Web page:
Trans Kids-When Transgender Politics Supercede the Heath and Welfare of Children (a Reader writes in)

The email below is a prime example of the identity politics/trans political correctness, school officials are being forced (by law) to evaluate. If every girl who cut her hair short and bemoaned male privilege when I was growing up, 70% (plus) of the female population would have come to the attention of a school mental health officials and diagnosed as transgender, including several HUGE TV/Film stars, including me. I commend the person who sent the email below, it takes great courage to go against the grain and do what is right for children even if what is right is against the masses.


Dear Dirt, 

I am new to your blog and I am especially interested in your posts regarding the implications of the APA transgender policies for mental health professionals. 
I fear these policies may lead to mental health professionals jumping on the trans bandwagon unconditionally!  
I am a mental health professional and recently, a mother brought her 7-year-old daughter in for evaluation because "she wants to be a boy", as well as other unrelated concerns, according to the mother. 
Presenting concerns related to gender issues, according to the mother, were as follows:  the client had recently cut her hair off very short; she reportedly exhibits behaviors that the mother feels are "not appropriate" for a girl such as fighting and "talking back" and refusing to wear "girly" clothes; and the client reportedly stated that she "wants to be a boy."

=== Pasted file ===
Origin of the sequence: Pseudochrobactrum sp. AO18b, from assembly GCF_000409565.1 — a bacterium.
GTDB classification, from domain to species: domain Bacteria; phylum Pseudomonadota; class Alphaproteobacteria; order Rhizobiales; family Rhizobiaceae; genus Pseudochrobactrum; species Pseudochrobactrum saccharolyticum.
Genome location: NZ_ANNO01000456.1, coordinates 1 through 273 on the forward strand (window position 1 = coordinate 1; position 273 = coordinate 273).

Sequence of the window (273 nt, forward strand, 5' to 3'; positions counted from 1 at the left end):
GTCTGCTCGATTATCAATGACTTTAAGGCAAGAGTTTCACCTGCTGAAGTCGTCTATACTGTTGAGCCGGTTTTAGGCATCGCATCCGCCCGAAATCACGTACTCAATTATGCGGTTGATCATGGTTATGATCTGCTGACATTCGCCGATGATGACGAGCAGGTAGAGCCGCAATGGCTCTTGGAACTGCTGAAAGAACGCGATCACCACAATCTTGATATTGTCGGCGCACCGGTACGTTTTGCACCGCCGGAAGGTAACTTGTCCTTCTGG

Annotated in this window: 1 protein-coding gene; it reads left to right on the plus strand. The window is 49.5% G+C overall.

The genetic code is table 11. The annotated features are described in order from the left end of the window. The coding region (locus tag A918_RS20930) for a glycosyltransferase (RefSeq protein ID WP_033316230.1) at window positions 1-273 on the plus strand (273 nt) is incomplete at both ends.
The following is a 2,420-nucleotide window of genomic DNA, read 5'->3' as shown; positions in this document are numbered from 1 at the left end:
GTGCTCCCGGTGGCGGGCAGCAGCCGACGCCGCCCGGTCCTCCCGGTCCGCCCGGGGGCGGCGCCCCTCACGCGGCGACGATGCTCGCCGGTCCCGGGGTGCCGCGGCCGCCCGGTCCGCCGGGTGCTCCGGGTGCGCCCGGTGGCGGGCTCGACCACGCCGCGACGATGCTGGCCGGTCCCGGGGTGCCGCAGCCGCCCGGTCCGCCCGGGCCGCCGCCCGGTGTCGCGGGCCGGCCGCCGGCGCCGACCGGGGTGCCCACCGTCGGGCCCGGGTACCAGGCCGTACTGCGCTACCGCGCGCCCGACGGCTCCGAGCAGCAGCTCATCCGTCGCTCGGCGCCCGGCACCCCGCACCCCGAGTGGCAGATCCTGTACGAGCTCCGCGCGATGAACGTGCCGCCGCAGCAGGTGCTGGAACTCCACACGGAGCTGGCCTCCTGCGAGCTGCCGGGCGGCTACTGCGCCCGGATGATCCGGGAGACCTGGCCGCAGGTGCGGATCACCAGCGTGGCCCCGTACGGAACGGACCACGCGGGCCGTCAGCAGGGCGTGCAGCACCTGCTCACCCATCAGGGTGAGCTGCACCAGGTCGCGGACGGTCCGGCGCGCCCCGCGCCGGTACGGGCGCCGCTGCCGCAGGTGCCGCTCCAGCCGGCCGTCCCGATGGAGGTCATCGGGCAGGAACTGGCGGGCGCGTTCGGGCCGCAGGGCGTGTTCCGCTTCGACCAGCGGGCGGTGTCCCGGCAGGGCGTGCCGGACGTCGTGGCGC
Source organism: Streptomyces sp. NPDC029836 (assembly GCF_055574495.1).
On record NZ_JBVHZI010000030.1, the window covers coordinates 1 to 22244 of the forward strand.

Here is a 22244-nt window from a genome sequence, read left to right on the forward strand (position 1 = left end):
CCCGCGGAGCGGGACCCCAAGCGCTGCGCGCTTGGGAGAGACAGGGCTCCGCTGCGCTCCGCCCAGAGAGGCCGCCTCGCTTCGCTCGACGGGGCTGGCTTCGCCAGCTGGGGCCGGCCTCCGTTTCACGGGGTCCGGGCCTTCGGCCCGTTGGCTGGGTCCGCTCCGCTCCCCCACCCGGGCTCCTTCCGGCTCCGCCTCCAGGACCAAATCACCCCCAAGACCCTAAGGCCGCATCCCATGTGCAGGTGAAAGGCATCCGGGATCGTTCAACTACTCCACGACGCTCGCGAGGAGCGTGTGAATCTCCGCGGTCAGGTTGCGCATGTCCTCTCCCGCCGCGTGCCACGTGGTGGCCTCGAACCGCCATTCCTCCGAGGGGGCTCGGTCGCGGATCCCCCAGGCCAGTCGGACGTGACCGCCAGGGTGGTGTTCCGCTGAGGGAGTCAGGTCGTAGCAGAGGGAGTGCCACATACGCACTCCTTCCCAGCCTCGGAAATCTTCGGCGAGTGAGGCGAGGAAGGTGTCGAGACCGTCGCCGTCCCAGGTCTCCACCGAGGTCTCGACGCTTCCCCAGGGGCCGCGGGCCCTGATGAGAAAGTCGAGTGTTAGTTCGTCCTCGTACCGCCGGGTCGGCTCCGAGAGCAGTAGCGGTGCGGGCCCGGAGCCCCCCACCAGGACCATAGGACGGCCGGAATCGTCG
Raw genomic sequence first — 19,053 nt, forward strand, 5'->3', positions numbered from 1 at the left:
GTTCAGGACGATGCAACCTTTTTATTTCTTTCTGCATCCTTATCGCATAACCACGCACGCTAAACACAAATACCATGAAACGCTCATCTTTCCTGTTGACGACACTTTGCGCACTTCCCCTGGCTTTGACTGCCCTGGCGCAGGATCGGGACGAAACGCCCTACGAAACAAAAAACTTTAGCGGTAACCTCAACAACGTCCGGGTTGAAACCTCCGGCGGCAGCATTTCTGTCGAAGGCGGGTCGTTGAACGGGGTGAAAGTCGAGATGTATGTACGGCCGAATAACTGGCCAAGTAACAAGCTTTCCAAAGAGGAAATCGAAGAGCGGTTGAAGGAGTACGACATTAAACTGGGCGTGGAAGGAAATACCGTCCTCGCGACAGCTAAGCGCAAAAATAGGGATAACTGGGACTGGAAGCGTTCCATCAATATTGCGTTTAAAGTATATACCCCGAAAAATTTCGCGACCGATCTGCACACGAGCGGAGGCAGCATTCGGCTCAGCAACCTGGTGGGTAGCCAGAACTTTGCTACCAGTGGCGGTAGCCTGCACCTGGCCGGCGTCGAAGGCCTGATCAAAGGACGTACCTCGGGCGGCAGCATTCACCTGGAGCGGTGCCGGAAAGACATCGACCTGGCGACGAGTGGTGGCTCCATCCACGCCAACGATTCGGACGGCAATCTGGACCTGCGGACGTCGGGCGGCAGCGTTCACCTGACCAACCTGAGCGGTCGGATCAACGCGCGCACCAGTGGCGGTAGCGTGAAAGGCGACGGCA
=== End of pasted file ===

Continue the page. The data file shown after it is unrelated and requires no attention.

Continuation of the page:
The client stated that she "wants to be a boy" because it is "easier" and stated that her brother is allowed to do things she is not and that this is "not fair".  She stated her brother does not get into trouble for the same stuff that she gets  reprimanded for. 

Based on the above information, as well as other information obtained during a complete evaluation, I determined that she does not actually have gender dysphoria; because her feelings/statements about "wanting to be a boy" are based on completely NORMAL feelings about the unfairness of being a girl in a male-oriented society.  

I have to wonder (and worry) what would have happened to her if she had gone to a therapist who had jumped on the trans bandwagon.  

Anyway, as a follow-up, it turned out that the mother stated on follow-up that she wanted disability income (SSI) and they wouldn't have gotten it for that diagnosis anyway!  

In this case, everything worked out well, but I worry about what happens to other children who are flagged for gender identity concerns.  

Instead of exploring what is really going on, I fear in today's climate, they will be flagged for transition...

 a concerned medical professional


  1. DIRTY WHITE BOI like your blog gurl. Can you please post about "transracial"? Do you think it's the same?

  2. I am so thankful to see a medical professional questioning the current practice of quickly assigning a transgender diagnosis without sufficient evidence or exploration into the patient's thinking, feeling, and past experiences. For the sake of our children's lives and futures, I hope this line of thinking and questioning will catch on and more medical professionals will question the safety and validity of the current practice. I have a hunch many already have questions and doubts but are reluctant to speak up.